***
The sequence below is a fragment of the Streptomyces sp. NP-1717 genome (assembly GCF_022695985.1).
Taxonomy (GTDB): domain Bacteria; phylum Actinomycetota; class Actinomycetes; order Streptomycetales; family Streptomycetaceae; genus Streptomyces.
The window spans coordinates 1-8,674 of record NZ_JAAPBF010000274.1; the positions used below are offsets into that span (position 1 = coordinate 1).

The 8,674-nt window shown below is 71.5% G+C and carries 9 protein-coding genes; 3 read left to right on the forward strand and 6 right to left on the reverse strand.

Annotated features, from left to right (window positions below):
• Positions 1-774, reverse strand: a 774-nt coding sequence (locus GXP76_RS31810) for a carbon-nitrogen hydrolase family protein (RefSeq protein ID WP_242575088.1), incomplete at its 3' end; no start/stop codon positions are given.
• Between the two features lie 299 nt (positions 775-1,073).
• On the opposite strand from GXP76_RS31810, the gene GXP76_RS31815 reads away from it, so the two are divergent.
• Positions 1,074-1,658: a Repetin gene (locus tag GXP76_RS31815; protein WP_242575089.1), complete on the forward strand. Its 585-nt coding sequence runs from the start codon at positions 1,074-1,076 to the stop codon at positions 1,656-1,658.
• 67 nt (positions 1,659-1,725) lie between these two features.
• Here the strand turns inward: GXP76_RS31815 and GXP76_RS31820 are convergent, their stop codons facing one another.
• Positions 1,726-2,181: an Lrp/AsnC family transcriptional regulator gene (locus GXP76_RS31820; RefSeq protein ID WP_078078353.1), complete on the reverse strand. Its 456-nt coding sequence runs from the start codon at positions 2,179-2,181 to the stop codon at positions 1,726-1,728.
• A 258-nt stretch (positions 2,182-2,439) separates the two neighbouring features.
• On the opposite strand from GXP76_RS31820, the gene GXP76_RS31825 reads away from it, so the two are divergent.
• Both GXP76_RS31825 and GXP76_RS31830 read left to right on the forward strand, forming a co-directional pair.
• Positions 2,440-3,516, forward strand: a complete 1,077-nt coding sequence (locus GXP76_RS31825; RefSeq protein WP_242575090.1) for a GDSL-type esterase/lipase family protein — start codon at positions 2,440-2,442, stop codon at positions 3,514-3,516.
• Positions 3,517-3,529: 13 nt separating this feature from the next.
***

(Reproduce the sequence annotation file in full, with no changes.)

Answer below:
The sequence below is a fragment of the Streptomyces sp. NP-1717 genome (assembly GCF_022695985.1).
Taxonomy (GTDB): domain Bacteria; phylum Actinomycetota; class Actinomycetes; order Streptomycetales; family Streptomycetaceae; genus Streptomyces.
The window spans coordinates 1-8,674 of record NZ_JAAPBF010000274.1; the positions used below are offsets into that span (position 1 = coordinate 1).

The 8,674-nt window shown below is 71.5% G+C and carries 9 protein-coding genes; 3 read left to right on the forward strand and 6 right to left on the reverse strand.

Annotated features, from left to right (window positions below):
• Positions 1-774, reverse strand: a 774-nt coding sequence (locus GXP76_RS31810) for a carbon-nitrogen hydrolase family protein (RefSeq protein ID WP_242575088.1), incomplete at its 3' end; no start/stop codon positions are given.
• Between the two features lie 299 nt (positions 775-1,073).
• On the opposite strand from GXP76_RS31810, the gene GXP76_RS31815 reads away from it, so the two are divergent.
• Positions 1,074-1,658: a Repetin gene (locus tag GXP76_RS31815; protein WP_242575089.1), complete on the forward strand. Its 585-nt coding sequence runs from the start codon at positions 1,074-1,076 to the stop codon at positions 1,656-1,658.
• 67 nt (positions 1,659-1,725) lie between these two features.
• Here the strand turns inward: GXP76_RS31815 and GXP76_RS31820 are convergent, their stop codons facing one another.
• Positions 1,726-2,181: an Lrp/AsnC family transcriptional regulator gene (locus GXP76_RS31820; RefSeq protein ID WP_078078353.1), complete on the reverse strand. Its 456-nt coding sequence runs from the start codon at positions 2,179-2,181 to the stop codon at positions 1,726-1,728.
• A 258-nt stretch (positions 2,182-2,439) separates the two neighbouring features.
• On the opposite strand from GXP76_RS31820, the gene GXP76_RS31825 reads away from it, so the two are divergent.
• Both GXP76_RS31825 and GXP76_RS31830 read left to right on the forward strand, forming a co-directional pair.
• Positions 2,440-3,516, forward strand: a complete 1,077-nt coding sequence (locus GXP76_RS31825; RefSeq protein WP_242575090.1) for a GDSL-type esterase/lipase family protein — start codon at positions 2,440-2,442, stop codon at positions 3,514-3,516.
• Positions 3,517-3,529: 13 nt separating this feature from the next.